The role of robots in knee replacement surgery

Written by: Mr James Donaldson
Published:
Edited by: Laura Burgess

Robotic technology is increasingly being used in orthopaedics as it allows more accurate placement of the prosthetic components, which should create a more ‘normal’ feeling knee with a faster recovery time. The improved accuracy may also mean the knee will last longer than with conventional techniques.

What happens during robotic knee replacement surgery?

The robots don’t operate on their own and need an orthopaedic surgeon to be in control. The surgeon builds a virtual model of the knee either before the surgery with 3-D imaging or during the robotic knee surgery with the aid of a computer. This allows the surgeon to plan each procedure around the individual patient. It also helps to determine the sizing and positioning of the implant. Using a virtual model as a guide, the surgeon uses the robot to embed the components of the knee precisely. The robot helps control some of the surgical steps and limits the surgeon from operating outside the specified dimensions.
 

Is there evidence that robotic-assisted replacements are more effective?

There is evidence that accuracy is improved as well as short-term outcomes scores. Long-term data is still required to definitively know whether this will result in a more effective knee replacement.
 

Who is to blame if something goes wrong?

The surgeon is in control of the robot the whole time and ultimately makes the all the decisions.
 

Is robotic really better?

Robotic-assisted surgery has the potential to speed recovery and it also allows a customised, tailored approach to the individual anatomy. Could knee replacements be fully automated in the future? Possibly, but the current commercial robots are all designed as aids to the surgeon. They potentially allow smaller incisions, less blood loss, more accurate device placement, a shorter hospital stay, better function and range of movement, and hopefully improve the longevity of the implant. The surgeon is also crucial if there are unforeseen circumstances or complications.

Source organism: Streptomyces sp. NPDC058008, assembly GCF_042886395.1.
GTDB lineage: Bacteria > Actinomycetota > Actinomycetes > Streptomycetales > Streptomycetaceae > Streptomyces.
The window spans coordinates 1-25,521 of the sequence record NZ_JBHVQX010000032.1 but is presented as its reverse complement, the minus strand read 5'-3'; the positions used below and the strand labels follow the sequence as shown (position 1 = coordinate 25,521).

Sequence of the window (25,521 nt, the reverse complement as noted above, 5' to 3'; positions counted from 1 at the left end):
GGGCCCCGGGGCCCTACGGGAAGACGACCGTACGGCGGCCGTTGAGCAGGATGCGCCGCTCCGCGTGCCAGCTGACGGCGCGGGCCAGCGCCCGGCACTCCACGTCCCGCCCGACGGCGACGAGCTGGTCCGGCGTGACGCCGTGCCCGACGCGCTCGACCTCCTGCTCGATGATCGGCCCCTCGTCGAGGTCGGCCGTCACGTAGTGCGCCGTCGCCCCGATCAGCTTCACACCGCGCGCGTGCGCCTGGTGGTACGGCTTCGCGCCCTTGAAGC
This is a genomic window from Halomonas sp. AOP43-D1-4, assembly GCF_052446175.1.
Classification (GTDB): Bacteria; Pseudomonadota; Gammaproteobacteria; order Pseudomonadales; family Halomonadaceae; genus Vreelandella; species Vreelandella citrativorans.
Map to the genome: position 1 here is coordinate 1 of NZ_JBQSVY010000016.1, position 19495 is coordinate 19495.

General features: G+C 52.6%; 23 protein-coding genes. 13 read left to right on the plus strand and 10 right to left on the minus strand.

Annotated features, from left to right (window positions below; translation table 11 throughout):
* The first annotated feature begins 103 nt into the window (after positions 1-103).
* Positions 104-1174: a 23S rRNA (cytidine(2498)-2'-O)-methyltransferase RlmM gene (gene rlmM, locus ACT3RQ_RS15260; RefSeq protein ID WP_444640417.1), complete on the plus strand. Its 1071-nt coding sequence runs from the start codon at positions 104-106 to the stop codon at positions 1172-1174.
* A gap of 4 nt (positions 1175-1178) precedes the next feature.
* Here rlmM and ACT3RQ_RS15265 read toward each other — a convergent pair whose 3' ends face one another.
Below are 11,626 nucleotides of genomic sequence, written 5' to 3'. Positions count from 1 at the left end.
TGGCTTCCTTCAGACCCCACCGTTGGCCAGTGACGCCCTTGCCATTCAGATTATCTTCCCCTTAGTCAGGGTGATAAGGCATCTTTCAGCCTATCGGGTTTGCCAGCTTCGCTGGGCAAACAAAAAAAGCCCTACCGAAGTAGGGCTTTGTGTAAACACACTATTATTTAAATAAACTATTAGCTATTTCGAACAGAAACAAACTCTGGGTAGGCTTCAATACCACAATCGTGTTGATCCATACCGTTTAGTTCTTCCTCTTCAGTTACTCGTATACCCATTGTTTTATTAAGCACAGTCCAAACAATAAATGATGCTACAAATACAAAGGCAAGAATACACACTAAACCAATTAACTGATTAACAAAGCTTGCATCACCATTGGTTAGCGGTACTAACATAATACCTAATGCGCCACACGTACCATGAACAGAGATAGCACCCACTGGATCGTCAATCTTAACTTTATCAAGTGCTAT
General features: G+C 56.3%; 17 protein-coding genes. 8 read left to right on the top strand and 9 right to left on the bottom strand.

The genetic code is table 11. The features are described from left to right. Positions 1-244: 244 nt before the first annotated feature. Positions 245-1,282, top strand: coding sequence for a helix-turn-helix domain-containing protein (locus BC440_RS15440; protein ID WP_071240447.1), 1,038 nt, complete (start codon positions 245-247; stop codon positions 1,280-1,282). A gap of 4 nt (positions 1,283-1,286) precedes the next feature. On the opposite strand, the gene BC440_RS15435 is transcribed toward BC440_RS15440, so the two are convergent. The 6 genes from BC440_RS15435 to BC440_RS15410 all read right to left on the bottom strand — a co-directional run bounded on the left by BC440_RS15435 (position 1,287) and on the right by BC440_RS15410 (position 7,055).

By Mr James Donaldson
Orthopaedic surgery

Mr James Donaldson is one of London's most highly-skilled orthopaedic surgeons. Operating from the Royal National Orthopaedic Hospital, he has a special interest in hip replacements, knee replacements, using stem cells for cartilage replacements, soft tissue knee surgery, arthroscopic knee surgery and ligament reconstruction.

Mr Donaldson was awarded his first medical qualification at University College London Medical School in 2002, receiving a certificate of merit in his MB finals. He then worked on the Royal National Orthopeadic Hospital rotation until 2013 to complete his training. Mr Donaldson went on to complete two sub-specialist fellowships: a one-year international fellowship in Toronto, Canada and a six month fellowship at Stanmore on the joint reconstruction unit. He is currently a consultant orthopaedic surgeon at the Royal National Orthopeadic Hospital. He additionally worked as consultant at the Royal Free Hospital in Hampstead. He is on the clinical governance committee at Stanmore and also sits on a number of multidisciplinary national meetings for complex case referral. 

Throughout Mr Donaldson's illustrious career, he has been awarded ten academic prizes including a surgery distinction in 2000 and a pharmacology certificate of merit in 1998. Later on his career, he was awarded the Royal College of Surgeons Preiskel Elective Prize in 2001 and the Jacques Duparc prize from the European Federation of National Associations of Orthopaedics and Traumatology in 2009. He has written numerous textbook chapters and articles in peer-reviewed journals and has co-authored a website for junior orthopaedic trainees and medical students. He is a member of a number of professional bodies such as the British Orthopaedic Association and the Royal College of Surgeons.

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